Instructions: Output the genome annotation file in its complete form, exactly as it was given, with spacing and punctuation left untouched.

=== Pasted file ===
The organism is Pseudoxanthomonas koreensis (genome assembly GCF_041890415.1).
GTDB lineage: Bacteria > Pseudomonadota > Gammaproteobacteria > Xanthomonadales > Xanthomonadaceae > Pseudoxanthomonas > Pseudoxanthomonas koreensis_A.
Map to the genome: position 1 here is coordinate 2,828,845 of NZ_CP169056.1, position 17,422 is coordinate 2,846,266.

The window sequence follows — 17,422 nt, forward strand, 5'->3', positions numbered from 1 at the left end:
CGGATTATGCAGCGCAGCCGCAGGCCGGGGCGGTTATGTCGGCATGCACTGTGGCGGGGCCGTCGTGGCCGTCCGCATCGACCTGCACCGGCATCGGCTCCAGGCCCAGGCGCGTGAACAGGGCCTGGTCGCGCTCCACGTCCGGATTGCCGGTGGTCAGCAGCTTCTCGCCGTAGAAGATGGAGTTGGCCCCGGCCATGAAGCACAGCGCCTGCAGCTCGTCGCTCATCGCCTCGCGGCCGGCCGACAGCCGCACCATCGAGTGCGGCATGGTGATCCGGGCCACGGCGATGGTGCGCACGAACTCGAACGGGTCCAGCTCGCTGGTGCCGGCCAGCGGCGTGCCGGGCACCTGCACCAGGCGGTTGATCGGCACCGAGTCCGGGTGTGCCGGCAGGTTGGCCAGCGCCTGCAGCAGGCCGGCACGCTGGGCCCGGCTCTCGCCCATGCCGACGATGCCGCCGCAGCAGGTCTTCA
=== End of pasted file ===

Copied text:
The organism is Pseudoxanthomonas koreensis (genome assembly GCF_041890415.1).
GTDB lineage: Bacteria > Pseudomonadota > Gammaproteobacteria > Xanthomonadales > Xanthomonadaceae > Pseudoxanthomonas > Pseudoxanthomonas koreensis_A.
Map to the genome: position 1 here is coordinate 2,828,845 of NZ_CP169056.1, position 17,422 is coordinate 2,846,266.

The window sequence follows — 17,422 nt, forward strand, 5'->3', positions numbered from 1 at the left end:
CGGATTATGCAGCGCAGCCGCAGGCCGGGGCGGTTATGTCGGCATGCACTGTGGCGGGGCCGTCGTGGCCGTCCGCATCGACCTGCACCGGCATCGGCTCCAGGCCCAGGCGCGTGAACAGGGCCTGGTCGCGCTCCACGTCCGGATTGCCGGTGGTCAGCAGCTTCTCGCCGTAGAAGATGGAGTTGGCCCCGGCCATGAAGCACAGCGCCTGCAGCTCGTCGCTCATCGCCTCGCGGCCGGCCGACAGCCGCACCATCGAGTGCGGCATGGTGATCCGGGCCACGGCGATGGTGCGCACGAACTCGAACGGGTCCAGCTCGCTGGTGCCGGCCAGCGGCGTGCCGGGCACCTGCACCAGGCGGTTGATCGGCACCGAGTCCGGGTGTGCCGGCAGGTTGGCCAGCGCCTGCAGCAGGCCGGCACGCTGGGCCCGGCTCTCGCCCATGCCGACGATGCCGCCGCAGCAGGTCTTCA